But when I do think about the university, the first thing that comes to mind are the professors. I've had a few excellent professors who were a pleasure to study with, but the rest ranged from merely disinterested to downright inept. In my previous post, I covered this topic in detail.
The second thing that comes to mind is what I learned. Or rather, what I was supposed to learn. Now that the things are drawing to their unceremonious end, it's amazing to look back and see just how many things I've been told were
- some or all of the above
You see, I love programming and I like doing it for a living. And I enjoy the company of other people who do it. Sure, school might not matter if you're good enough (and infatuated enough). The knowledge is out there and you can learn it all by yourself. But you might not find it soon enough and you might get the wrong ideas at school and you might come out of it all utterly confused or frustrated or suffer some other damage. There's enough stuff in real life that will confuse and frustrate you, no need to start out like that.
So what's wrong with the stuff they teach you at the university?
I agree that learning about the past is important. You need some context if you want to understand not only the how, but also the why of the things you see today. But that's no excuse for teaching obsolete stuff.
Take waterfall model, for example. For a big enough project, as most of real-world projects are, it simply does not work -- there are too many things that can go wrong and will go wrong. And yet the universities insist on teaching it as the way to execute software development projects.
Another good example is the insistence on Design Flow Diagrams. I'm not implying that DFDs are obsolete. Nor am I saying the same about any other concept from SSADM. Had any of our professors bothered to teach us SSADM well, I might have learned enough to compare it to what I'm used to working with.
As far as DFDs go, I find them stunningly imprecise and uncomfortable, compared to UML. This, of course, is a topic for a discussion that goes beyond the scope of this post, but it's also a bit beside the point. The point is that if the course is called Systems Analysis and Design, I don't think it can stay locked in time forever, covering SSADM in depth and merely mentioning the existence of UML and iterative processes and the myriad of other techniques that evolved in the mean time.
The problem with SSADM vs. UML is just an specific case of a bigger and more general problem: the scope is all wrong. If you are going to give an OOP course, you should take care to explain what OOP is, what OOP isn't, why it's been invented, how it works, etc. Sounds reasonable, but it doesn't happen. What you get instead is a Java course, where in the first few classes you get a very brief, confused and inaccurate summary of OOP concepts and then you delve into the language specifics.
I love learning new languages. As Kevin Kelleher notes, each language tries to solve some problem. That means that each new language you learn might teach you about a new class of problems or a new class of solutions. The thing is, you have to realize what the problems are and why they are problems before you can benefit from learning a new language. Otherwise you're just learning syntax.
You could do it the way I did it: learn a new language, compare it with the one you knew before and gradually become aware of the new problems. After enough time and enough new languages, you'll be able to think of languages in terms of problems and solutions. Indeed, nothing can completely replace the process of learning from your own experience. But that doesn't mean you aren't entitled to decent formal education.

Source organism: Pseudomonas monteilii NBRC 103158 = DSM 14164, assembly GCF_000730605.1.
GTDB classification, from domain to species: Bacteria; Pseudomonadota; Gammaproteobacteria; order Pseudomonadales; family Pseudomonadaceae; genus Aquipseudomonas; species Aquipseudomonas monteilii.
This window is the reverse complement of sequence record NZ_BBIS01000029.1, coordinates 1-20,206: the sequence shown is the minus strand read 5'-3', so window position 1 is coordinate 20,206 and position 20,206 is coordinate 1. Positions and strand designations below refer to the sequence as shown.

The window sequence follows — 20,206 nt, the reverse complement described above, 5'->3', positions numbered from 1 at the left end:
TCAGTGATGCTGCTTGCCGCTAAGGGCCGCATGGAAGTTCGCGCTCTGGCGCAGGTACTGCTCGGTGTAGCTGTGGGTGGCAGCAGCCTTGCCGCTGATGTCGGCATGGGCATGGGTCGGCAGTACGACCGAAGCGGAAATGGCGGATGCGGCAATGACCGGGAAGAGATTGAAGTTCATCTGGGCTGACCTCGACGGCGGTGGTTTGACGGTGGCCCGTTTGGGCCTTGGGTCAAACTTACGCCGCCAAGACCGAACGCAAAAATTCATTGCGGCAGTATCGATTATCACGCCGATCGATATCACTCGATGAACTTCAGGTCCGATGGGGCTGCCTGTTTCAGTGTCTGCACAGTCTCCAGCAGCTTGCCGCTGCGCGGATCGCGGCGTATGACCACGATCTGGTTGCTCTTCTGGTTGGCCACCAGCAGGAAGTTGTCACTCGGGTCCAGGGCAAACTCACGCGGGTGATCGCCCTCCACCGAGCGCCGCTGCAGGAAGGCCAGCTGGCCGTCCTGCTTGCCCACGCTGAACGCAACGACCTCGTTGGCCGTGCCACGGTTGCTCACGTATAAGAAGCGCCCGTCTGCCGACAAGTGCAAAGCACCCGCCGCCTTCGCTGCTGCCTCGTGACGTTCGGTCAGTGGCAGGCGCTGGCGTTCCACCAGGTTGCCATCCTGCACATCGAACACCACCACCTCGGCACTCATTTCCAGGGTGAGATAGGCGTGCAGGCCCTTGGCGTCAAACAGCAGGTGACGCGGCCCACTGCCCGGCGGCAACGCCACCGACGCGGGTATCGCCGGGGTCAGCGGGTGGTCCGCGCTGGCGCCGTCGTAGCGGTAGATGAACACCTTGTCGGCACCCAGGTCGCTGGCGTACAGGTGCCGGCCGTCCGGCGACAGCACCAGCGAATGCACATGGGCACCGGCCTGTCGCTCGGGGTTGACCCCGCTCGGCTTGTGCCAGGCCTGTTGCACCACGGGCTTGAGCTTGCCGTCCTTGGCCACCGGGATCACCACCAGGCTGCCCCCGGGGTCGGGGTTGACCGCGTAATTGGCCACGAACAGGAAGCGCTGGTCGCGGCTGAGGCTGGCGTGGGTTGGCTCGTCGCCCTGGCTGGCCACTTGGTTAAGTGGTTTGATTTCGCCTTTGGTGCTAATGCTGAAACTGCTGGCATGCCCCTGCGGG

It's like your parents telling you not to play with fire. You might heed their advice and still get burned by something you didn't know was hot. Or you might disregard their advice and get burned. But if they didn't tell you not to play with fire you would surely get burned out of ignorance.
The problem of scope is what you'll see on the individual course level. But when you take a step back and examine the entire course curriculum, you'll find yourself facing the opposite extreme: breadth. The sheer breadth of subjects covered combined with the scope of each course makes you wonder why you got yourself into this at all.
Here's a bit of news for the guys who design the educational program: most of the software developers don't need to know about the implementation specifics of the datalink layer in ISDN. Nor do most network experts really need to know how to design a database in the third normal form.
I understand why the universities do this. It's a lot more manageable to have your courses flow sequentially and give everyone who survives the same diploma. Teach them all and let job sort them out. The question is, should ease of management excuse the poor results? Let's put it to a test: what would you think of a manager who told you, before the project started, that you'll have to implement a web-based user interface, a Swing GUI and an interactive textual interface, because it's easier to plan the project that way than to plan for capturing the UI requirements?
All of the problems I've described here could be easily summarised in one word: relevance. Obsolete subjects are irrelevant to what you'll be doing. Courses with wrong scope teach you irrelevant things. Lack of specialization ensures you'll be learning a lot of irrelevant stuff. I postulate that every problem with the subject matter in CS education can be filed under relevance.
So how do we solve this? I hate doing this, but I'm afraid I have to do a Robert Jordan and leave you hanging. By now I've built enough context to engage in a discussion that I wanted to start from the beginning, but that discussion merits its own post. Therefore, I have no choice but to say RAFO.
At least I promise to finish in the third post.